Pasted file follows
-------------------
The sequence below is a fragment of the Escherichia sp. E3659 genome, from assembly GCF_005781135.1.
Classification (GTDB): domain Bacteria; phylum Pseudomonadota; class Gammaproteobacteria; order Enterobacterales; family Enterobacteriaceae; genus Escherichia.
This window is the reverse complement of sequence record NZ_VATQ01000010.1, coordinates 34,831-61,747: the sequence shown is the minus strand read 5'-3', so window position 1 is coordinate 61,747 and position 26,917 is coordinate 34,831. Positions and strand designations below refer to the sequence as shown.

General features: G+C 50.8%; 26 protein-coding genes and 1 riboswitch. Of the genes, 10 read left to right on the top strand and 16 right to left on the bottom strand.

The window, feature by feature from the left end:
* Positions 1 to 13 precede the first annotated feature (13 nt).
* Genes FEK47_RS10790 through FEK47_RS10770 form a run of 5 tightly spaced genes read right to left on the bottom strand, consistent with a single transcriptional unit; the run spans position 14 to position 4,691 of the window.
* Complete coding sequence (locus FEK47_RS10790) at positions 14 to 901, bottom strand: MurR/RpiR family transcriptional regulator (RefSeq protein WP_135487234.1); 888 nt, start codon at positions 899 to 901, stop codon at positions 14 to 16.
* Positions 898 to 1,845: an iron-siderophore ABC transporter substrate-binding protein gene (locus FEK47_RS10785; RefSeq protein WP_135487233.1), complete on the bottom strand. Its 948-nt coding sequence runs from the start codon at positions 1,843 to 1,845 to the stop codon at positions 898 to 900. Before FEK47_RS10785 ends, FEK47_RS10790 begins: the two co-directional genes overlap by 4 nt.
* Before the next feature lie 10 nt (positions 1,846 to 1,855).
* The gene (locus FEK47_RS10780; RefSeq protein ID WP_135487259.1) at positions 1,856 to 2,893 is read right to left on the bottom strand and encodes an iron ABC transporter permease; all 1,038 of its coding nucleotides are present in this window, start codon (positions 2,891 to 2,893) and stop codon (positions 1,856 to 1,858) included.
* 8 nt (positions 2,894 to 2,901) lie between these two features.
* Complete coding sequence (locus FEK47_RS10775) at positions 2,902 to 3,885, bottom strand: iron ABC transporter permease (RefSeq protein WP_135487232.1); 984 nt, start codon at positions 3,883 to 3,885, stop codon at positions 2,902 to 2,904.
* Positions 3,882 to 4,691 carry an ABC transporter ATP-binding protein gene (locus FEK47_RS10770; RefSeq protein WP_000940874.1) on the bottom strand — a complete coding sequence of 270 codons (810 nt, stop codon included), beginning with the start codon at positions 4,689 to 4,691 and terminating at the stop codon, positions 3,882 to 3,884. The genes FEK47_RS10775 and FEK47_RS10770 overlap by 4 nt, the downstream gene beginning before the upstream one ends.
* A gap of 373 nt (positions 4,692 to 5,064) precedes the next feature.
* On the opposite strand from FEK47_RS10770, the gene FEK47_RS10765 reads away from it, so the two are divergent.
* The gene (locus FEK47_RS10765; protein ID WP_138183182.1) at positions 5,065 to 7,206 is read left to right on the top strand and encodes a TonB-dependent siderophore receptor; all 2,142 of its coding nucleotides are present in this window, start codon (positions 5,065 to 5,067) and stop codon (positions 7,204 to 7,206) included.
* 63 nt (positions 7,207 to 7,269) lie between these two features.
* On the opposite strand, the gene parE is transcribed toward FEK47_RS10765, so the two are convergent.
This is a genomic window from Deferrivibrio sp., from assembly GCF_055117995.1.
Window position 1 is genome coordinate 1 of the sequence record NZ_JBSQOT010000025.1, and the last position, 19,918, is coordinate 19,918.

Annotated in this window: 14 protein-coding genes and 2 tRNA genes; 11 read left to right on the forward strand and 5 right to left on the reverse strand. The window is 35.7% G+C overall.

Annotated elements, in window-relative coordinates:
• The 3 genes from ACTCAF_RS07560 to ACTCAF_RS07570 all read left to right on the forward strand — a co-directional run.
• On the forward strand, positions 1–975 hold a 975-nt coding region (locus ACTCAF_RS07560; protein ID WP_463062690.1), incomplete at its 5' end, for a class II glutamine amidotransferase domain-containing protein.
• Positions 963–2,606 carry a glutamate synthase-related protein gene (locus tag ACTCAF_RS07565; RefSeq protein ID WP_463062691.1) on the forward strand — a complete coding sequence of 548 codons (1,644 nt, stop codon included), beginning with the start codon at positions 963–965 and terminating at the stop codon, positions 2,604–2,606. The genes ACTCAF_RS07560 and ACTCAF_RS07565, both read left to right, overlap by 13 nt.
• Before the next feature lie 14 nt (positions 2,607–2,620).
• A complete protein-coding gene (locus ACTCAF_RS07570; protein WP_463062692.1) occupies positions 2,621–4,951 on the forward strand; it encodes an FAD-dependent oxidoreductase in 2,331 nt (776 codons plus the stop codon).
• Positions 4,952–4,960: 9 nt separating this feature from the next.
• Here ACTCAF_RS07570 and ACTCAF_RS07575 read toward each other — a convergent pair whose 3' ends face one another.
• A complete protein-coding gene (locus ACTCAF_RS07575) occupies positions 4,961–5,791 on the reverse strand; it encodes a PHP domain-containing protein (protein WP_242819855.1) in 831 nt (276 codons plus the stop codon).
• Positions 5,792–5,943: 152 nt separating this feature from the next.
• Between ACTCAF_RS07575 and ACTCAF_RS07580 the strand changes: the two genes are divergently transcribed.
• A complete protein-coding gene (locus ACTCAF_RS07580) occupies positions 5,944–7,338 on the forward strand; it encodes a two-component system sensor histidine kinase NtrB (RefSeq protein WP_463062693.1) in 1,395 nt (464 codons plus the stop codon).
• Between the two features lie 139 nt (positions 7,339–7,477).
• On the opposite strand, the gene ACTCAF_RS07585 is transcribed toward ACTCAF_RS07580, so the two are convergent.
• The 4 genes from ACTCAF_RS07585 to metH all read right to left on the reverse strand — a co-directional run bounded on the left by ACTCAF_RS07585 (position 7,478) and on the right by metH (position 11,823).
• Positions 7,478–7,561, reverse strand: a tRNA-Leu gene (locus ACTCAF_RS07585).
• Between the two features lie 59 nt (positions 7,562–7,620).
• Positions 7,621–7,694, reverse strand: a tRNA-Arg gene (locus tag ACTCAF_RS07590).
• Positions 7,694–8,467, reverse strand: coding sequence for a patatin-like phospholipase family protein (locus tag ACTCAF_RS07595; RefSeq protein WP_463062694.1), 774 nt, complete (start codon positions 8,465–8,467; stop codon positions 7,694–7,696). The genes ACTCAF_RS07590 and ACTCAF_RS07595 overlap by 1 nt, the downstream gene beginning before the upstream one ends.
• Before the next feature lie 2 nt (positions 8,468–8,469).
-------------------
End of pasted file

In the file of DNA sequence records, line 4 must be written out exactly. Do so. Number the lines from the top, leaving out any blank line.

General features: G+C 50.8%; 26 protein-coding genes and 1 riboswitch. Of the genes, 10 read left to right on the top strand and 16 right to left on the bottom strand.